Written by Dana Ross/Photo by Dana Ross
Brightly colored butterflies may catch the attention of even the most casual naturalist, but what about moths? As largely nocturnal creatures, moths are less often noticed and tend to be unappreciated for their more subtle beauty. And of the relatively few moth species that may mingle with the daytime butterflies? My sense is that they are generally mistaken for the latter.
Twenty-five years ago I had the good fortune to be accepted as a student worker into the lab of Dr. Jeffrey Miller in the Department of Entomology at Oregon State University in Corvallis. I had been a butterfly guy (the “kid with the butterfly net”) since the age of 4, but little did I know that my insect universe was about to expand enormously. Jeff was deep into a project that involved the field collection of Pacific Northwest caterpillars from a large number of tree and shrub species and the lab rearing of each larva on its field-associated larval hostplant. He would photograph the caterpillars as they went through a series of growth stages toward pupation. Once the adult imago eclosed (“emerged”) and was subsequently identified the complete adult-caterpillar-larval hostplant relationship was confirmed (often for the first time) augmented by Jeff’s beautiful macro-photography.
Around that same time, Dr. Paul Hammond – moth taxonomist extraordinaire – was collaborating regularly with Dr. Miller. It was then that I – having officially joined the team as a Faculty Research Assistant – began to appreciate the remarkable abundance and diversity of moths. It became my task to regularly sample these insects using light traps at the H.J. Andrews Experimental Forest in the Western Cascades of Oregon. Each visit entailed deploying the night-time sampling devices (and their heavy 12 volt battery power source) late in the day and rounding them up early the following morning. Samples were processed back at Jeff’s OSU lab with Paul sorting, counting and naming each species. I was his scribe, dutifully searching through an enormous moth checklist and scribbling down abundance numbers for moths like Eosphoropteryx thyatiroides and Pseudobryomima muscosa. I eventually learned hundreds of moth Latin names and “faces” (wing patterns) and have been able to use the resulting skill set and Dr. Hammond’s continued mentoring to begin the documentation of moths at various ecologically important sites throughout the Pacific Northwest.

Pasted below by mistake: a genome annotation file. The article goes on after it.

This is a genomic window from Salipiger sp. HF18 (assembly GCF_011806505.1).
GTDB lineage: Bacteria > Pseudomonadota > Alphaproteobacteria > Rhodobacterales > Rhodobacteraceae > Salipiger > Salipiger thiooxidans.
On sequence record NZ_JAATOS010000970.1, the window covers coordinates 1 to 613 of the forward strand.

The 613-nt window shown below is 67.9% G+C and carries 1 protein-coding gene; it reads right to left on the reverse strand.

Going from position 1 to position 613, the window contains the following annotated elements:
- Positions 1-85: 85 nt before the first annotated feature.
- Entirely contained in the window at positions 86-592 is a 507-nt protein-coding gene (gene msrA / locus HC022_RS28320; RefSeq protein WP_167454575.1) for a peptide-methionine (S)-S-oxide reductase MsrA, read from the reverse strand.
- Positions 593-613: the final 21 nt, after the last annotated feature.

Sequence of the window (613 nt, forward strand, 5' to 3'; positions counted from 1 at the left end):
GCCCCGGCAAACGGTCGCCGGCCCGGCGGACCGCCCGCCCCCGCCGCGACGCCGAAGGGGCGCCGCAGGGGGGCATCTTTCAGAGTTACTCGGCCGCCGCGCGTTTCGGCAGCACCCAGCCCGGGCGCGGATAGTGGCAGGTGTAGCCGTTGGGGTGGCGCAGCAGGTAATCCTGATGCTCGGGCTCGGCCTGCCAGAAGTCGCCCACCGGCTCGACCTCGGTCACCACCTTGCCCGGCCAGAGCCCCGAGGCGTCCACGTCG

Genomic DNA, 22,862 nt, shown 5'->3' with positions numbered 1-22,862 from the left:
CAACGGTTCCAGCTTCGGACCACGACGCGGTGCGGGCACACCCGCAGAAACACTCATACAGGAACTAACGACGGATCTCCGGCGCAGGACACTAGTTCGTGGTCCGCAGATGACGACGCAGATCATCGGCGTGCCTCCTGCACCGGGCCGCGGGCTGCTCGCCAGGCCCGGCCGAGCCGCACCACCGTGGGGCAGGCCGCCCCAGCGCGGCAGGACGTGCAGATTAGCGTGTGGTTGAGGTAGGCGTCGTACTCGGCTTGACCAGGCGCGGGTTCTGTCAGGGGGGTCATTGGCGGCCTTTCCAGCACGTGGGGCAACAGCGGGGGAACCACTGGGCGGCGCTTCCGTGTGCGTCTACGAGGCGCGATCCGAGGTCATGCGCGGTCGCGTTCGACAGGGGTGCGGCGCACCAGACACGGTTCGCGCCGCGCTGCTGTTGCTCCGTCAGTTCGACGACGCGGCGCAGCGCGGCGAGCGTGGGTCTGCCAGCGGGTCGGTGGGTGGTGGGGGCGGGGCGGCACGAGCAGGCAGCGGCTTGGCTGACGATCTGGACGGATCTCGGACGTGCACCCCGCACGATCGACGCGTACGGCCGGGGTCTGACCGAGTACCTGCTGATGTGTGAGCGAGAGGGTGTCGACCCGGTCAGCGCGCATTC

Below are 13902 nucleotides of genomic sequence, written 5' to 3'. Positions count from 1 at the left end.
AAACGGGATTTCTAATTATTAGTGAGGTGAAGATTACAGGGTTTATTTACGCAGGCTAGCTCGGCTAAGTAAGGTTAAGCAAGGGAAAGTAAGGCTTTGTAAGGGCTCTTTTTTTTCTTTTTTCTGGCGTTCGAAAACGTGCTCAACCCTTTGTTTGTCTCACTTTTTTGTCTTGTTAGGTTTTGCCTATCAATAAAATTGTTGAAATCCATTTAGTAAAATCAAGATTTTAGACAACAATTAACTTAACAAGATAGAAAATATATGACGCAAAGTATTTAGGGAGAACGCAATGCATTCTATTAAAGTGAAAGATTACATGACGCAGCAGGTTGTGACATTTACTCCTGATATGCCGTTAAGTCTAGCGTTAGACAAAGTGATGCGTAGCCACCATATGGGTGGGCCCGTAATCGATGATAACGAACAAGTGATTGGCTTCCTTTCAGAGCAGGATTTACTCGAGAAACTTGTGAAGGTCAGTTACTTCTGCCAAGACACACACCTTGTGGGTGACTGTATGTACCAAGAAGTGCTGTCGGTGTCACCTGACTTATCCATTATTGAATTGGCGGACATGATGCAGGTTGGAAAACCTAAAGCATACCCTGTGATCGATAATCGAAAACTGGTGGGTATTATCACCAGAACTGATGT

Financial support from the U.S. Fish & Wildlife Service’s Inventory and Monitoring Program has provided for the first time documentation of moths at a number of Pacific Region National Wildlife Refuges, including Malheur NWR. I’ll give you the run-down on what I’ve discovered while “Mothing Malheur” in the next part of this series. Stay tuned!